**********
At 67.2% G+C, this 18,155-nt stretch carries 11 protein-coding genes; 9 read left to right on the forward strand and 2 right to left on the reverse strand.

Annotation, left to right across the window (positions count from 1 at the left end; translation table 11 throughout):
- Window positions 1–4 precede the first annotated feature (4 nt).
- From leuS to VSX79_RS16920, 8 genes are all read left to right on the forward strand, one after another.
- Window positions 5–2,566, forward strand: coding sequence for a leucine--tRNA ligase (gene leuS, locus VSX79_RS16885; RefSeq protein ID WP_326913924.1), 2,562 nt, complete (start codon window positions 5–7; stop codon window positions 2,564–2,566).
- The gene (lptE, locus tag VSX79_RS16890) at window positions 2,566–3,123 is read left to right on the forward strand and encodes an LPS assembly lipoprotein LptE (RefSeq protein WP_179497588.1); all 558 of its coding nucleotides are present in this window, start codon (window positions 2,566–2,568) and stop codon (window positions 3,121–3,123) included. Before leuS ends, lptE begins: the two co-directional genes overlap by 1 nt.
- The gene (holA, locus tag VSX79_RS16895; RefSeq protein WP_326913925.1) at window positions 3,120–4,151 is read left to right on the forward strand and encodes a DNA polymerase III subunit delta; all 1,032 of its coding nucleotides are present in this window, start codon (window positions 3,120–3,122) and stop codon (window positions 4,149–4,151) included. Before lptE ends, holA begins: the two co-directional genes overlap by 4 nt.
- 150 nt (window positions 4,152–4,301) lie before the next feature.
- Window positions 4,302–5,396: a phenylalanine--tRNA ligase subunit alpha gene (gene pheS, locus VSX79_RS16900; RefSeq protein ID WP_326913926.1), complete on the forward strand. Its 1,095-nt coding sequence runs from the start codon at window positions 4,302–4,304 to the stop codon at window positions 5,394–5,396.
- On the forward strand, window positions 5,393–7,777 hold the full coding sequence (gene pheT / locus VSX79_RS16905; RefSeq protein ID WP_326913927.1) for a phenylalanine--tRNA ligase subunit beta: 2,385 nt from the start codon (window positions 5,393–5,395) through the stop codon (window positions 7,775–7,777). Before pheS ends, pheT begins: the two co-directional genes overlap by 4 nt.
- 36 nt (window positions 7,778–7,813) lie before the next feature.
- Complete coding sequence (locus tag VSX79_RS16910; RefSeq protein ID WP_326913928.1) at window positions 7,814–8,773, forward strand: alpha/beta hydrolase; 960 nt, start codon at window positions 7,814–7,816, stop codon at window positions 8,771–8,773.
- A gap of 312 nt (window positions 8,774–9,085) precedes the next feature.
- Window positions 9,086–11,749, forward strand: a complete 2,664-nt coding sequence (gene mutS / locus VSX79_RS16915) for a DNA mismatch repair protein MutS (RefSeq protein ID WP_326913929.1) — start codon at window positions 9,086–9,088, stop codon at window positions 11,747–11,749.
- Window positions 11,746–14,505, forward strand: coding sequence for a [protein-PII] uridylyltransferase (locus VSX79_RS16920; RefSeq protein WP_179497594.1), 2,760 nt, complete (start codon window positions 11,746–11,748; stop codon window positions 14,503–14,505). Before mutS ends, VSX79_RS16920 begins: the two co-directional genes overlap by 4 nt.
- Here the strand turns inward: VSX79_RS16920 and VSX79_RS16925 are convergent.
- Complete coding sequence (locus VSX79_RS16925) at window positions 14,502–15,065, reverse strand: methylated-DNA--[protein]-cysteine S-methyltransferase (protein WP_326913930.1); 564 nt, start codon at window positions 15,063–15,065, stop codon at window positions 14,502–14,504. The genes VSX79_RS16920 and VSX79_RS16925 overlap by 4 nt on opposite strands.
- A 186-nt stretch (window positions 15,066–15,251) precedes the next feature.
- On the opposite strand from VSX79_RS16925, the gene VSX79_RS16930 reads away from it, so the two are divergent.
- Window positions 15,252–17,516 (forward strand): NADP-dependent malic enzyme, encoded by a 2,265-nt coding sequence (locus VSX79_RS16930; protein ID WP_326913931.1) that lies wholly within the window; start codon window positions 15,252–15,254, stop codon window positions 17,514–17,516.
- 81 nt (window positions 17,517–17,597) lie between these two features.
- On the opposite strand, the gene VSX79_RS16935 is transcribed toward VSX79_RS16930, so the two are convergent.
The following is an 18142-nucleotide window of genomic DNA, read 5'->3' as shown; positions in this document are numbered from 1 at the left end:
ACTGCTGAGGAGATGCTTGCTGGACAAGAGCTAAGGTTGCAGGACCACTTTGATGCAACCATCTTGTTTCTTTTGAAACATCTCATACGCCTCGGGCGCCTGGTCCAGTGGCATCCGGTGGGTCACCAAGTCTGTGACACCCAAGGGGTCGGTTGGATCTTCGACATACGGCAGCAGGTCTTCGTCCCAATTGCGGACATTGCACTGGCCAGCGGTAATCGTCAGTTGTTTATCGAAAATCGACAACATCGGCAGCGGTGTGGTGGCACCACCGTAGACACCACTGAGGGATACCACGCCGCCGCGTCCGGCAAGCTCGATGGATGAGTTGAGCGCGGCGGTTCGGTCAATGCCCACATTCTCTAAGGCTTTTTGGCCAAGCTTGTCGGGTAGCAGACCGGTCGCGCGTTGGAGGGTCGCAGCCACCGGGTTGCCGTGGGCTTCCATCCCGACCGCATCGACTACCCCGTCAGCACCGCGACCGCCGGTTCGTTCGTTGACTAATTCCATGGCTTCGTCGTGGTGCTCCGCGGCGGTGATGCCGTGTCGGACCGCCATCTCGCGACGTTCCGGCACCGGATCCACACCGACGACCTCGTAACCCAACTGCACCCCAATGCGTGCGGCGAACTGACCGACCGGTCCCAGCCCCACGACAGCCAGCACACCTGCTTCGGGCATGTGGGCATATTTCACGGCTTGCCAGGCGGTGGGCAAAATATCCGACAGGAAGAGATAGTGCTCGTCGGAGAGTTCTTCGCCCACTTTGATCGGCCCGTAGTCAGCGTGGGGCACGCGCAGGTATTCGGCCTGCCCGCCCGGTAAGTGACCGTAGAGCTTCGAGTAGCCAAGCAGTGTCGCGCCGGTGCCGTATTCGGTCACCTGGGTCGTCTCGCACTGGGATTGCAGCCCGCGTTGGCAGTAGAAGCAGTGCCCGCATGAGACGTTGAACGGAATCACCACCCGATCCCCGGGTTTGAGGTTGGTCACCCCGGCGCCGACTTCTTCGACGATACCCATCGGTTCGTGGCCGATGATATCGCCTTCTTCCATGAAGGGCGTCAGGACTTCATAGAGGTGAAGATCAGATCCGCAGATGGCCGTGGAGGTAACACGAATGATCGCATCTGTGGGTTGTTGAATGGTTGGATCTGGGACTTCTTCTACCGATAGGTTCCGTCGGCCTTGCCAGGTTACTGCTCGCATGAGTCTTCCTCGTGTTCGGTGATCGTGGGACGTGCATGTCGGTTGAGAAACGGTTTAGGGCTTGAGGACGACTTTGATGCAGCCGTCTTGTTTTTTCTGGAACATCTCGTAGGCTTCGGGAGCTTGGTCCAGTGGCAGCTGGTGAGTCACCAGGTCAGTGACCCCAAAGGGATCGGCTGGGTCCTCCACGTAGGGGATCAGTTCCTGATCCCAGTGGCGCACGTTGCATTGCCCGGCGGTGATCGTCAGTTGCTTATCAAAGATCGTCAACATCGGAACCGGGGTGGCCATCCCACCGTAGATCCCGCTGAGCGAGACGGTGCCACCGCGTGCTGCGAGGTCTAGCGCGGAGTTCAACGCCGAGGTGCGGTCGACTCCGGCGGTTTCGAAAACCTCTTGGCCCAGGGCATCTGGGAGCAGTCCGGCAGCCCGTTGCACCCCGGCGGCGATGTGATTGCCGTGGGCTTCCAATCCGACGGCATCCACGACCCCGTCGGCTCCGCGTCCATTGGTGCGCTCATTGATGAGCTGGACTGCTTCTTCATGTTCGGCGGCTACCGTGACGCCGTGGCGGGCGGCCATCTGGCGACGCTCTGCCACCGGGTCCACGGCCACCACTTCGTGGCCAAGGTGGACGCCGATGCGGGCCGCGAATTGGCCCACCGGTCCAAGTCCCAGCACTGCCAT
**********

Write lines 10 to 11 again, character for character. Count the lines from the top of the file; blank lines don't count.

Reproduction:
- On the forward strand, window positions 5,393–7,777 hold the full coding sequence (gene pheT / locus VSX79_RS16905; RefSeq protein ID WP_326913927.1) for a phenylalanine--tRNA ligase subunit beta: 2,385 nt from the start codon (window positions 5,393–5,395) through the stop codon (window positions 7,775–7,777). Before pheS ends, pheT begins: the two co-directional genes overlap by 4 nt.
- 36 nt (window positions 7,778–7,813) lie before the next feature.